online speech

Student Speech Online: Can/Should Schools Punish It?

By |2019-03-15T16:22:52-04:00June 16th, 2011|Blog|

On Monday, June 13th 2011, the U.S. 3rd Circuit Court of Appeals ruled that two students who both created fake MySpace profiles parodying their school principals had been unfairly disciplined by their respective school districts. In both cases, the Court found that the schools had not shown that the students’ actions were sufficiently disruptive of school activities to justify disciplinary [...]

Voluntary Surveilance, Crowdsourced Censors

By |2019-03-07T23:29:47-04:00April 1st, 2011|Blog|

On Wednesday we featured an RSAnimate video about mutual knowledge as an essential element of dissent, as demonstrated by Wikileaks. Today we feature an RSAnimate on how authoritarian regimes can leverage dissent on the Internet for their own end: http://www.youtube.com/watch?v=Uk8x3V-sUgU The speaker, Evgeny Morozov, notes a few phenomena of interest. First, in China, how blogs critical of local governance are [...]

Moot Court Competition Examines Real Student Cyber-Speech Issues

By |2019-03-13T15:37:41-04:00February 22nd, 2011|Blog|

David Hudson of the First Amendment Center is connecting the dots between the hypothetical case presented in the 2011 First Amendment Moot Court Competition (in which the College Of William and Mary Law School emerged victorious -- Go Tribe!) and the questions of freedom and accountability surrounding online speech facing administrators and communities around the country: Many questions remain in [...]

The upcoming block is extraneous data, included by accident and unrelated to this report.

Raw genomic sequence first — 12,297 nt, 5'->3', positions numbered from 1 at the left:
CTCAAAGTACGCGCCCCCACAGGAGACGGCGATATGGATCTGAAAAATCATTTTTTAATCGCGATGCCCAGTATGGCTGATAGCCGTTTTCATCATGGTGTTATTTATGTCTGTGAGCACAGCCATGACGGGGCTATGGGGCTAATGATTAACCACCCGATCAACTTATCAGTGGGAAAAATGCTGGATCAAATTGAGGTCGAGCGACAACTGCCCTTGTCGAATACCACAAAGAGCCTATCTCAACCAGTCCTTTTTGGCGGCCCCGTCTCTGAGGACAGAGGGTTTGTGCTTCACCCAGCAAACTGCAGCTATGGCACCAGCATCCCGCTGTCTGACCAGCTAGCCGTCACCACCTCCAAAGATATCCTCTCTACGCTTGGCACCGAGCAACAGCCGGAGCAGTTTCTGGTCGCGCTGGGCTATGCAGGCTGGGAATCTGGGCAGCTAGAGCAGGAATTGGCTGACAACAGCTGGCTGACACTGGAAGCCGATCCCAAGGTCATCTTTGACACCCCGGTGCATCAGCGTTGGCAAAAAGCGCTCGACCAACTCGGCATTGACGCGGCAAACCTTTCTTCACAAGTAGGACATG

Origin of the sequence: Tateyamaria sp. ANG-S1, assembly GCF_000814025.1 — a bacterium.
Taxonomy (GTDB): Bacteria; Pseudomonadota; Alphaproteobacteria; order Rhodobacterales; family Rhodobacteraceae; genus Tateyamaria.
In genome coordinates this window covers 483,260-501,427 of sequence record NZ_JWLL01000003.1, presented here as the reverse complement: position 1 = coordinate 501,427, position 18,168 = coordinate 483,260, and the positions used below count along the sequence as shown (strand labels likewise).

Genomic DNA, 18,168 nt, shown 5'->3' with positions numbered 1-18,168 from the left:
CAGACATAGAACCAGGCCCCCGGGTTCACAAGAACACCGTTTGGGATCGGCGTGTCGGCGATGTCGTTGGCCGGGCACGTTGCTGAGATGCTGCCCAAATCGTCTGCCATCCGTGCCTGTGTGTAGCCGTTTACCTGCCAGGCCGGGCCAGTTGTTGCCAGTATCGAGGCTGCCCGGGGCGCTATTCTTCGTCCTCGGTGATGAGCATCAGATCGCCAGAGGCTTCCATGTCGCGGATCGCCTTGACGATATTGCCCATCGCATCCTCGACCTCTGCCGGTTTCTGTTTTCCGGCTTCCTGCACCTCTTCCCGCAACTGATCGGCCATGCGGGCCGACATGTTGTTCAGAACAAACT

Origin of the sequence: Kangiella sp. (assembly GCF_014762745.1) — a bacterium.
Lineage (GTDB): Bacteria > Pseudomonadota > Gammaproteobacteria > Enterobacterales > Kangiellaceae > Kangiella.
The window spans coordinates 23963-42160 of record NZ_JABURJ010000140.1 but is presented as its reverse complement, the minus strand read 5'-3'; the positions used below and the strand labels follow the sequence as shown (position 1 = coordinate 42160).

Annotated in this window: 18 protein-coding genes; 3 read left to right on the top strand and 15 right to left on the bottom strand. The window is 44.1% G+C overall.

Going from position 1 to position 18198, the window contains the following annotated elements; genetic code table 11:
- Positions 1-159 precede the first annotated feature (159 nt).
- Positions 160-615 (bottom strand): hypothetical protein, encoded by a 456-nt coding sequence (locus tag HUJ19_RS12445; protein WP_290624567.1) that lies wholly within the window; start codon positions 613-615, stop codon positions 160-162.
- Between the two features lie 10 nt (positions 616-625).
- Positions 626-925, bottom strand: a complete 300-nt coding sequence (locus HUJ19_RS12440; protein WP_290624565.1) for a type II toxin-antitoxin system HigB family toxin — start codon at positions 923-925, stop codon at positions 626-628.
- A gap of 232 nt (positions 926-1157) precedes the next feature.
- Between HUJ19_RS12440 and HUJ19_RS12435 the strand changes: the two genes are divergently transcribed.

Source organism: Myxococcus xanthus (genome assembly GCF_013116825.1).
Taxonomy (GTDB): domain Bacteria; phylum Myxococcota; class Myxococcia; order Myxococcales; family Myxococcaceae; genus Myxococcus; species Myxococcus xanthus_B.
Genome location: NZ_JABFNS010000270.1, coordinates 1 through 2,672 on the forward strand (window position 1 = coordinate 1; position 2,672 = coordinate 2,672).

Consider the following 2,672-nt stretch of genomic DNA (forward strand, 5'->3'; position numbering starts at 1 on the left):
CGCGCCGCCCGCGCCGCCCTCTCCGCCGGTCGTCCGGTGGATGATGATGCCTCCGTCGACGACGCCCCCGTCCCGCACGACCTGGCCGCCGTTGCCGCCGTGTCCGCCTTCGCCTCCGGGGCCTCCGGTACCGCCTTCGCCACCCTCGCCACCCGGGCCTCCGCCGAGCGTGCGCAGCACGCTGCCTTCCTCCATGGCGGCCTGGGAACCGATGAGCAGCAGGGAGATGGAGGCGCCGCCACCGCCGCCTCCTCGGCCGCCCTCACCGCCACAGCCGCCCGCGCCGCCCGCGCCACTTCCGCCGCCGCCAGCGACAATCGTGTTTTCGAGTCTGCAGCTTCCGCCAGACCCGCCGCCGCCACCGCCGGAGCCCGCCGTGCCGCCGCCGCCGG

Juicy Campus shuts down

By |2019-03-13T15:17:09-04:00February 5th, 2009|Blog|

JuicyCampus CEO Matt Ivester says it’s because of global economic downturn and not enough revenue. Seems likely. It also seems likely that the mounting debate on colleges whether or not to ban JuicyCampus from the college networks, and attorney general investigations into consumer fraud may have tipped the balance, so that a 2009 filled with litigation and banning on colleges didn’t [...]

Do Democrats really want to reinstate the Fairness Doctrine?

By |2019-03-13T15:19:05-04:00January 17th, 2009|Blog|

There’s been much buzz in the conservative blogosphere, talk radio and newspapers about a predicted return of the Fairness Doctrine. A group of Republican Senators have pulled together a bill that “would prevent the Federal Communications Commission (FCC) from reinstating the Fairness Doctrine, which would suppress free speech by requiring the government to monitor political views and decide what constitutes [...]

The reason for the season: year end analyses

By |2019-03-12T18:26:49-04:00December 29th, 2008|Blog|

FIRE analyzes two big online speech cases in colleges. Looking at the MSU student found guilty of spamming for sending out emails to professors, and the blocking of JuicyCampus at TSU, the article looks at the legal and social implications of these decisions and how they could shape expression on campus. Gene Policinski looks at the state of the First [...]